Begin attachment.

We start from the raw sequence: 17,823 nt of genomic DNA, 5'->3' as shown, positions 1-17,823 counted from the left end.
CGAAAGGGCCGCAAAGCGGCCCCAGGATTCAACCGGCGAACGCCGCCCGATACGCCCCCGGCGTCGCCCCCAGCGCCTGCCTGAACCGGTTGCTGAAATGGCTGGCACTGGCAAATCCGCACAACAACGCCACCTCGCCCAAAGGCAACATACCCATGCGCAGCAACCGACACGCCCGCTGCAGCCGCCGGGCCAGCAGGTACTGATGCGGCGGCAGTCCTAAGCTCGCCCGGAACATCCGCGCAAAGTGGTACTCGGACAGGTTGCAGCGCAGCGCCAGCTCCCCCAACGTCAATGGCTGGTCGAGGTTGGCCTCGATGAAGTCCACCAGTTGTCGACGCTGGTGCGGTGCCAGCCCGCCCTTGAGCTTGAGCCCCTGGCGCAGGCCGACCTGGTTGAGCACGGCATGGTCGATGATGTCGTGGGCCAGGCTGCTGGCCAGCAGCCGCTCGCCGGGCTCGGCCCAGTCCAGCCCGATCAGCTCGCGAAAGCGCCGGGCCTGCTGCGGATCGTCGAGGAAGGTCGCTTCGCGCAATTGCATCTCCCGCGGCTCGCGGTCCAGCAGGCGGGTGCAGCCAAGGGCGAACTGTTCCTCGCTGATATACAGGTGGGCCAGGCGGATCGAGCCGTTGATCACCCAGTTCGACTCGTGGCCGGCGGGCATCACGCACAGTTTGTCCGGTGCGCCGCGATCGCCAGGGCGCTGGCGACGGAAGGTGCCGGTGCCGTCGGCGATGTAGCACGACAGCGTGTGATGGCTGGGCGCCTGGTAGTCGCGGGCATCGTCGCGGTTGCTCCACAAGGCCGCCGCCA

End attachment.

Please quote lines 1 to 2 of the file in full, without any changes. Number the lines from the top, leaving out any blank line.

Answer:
We start from the raw sequence: 17,823 nt of genomic DNA, 5'->3' as shown, positions 1-17,823 counted from the left end.
CGAAAGGGCCGCAAAGCGGCCCCAGGATTCAACCGGCGAACGCCGCCCGATACGCCCCCGGCGTCGCCCCCAGCGCCTGCCTGAACCGGTTGCTGAAATGGCTGGCACTGGCAAATCCGCACAACAACGCCACCTCGCCCAAAGGCAACATACCCATGCGCAGCAACCGACACGCCCGCTGCAGCCGCCGGGCCAGCAGGTACTGATGCGGCGGCAGTCCTAAGCTCGCCCGGAACATCCGCGCAAAGTGGTACTCGGACAGGTTGCAGCGCAGCGCCAGCTCCCCCAACGTCAATGGCTGGTCGAGGTTGGCCTCGATGAAGTCCACCAGTTGTCGACGCTGGTGCGGTGCCAGCCCGCCCTTGAGCTTGAGCCCCTGGCGCAGGCCGACCTGGTTGAGCACGGCATGGTCGATGATGTCGTGGGCCAGGCTGCTGGCCAGCAGCCGCTCGCCGGGCTCGGCCCAGTCCAGCCCGATCAGCTCGCGAAAGCGCCGGGCCTGCTGCGGATCGTCGAGGAAGGTCGCTTCGCGCAATTGCATCTCCCGCGGCTCGCGGTCCAGCAGGCGGGTGCAGCCAAGGGCGAACTGTTCCTCGCTGATATACAGGTGGGCCAGGCGGATCGAGCCGTTGATCACCCAGTTCGACTCGTGGCCGGCGGGCATCACGCACAGTTTGTCCGGTGCGCCGCGATCGCCAGGGCGCTGGCGACGGAAGGTGCCGGTGCCGTCGGCGATGTAGCACGACAGCGTGTGATGGCTGGGCGCCTGGTAGTCGCGGGCATCGTCGCGGTTGCTCCACAAGGCCGCCGCCA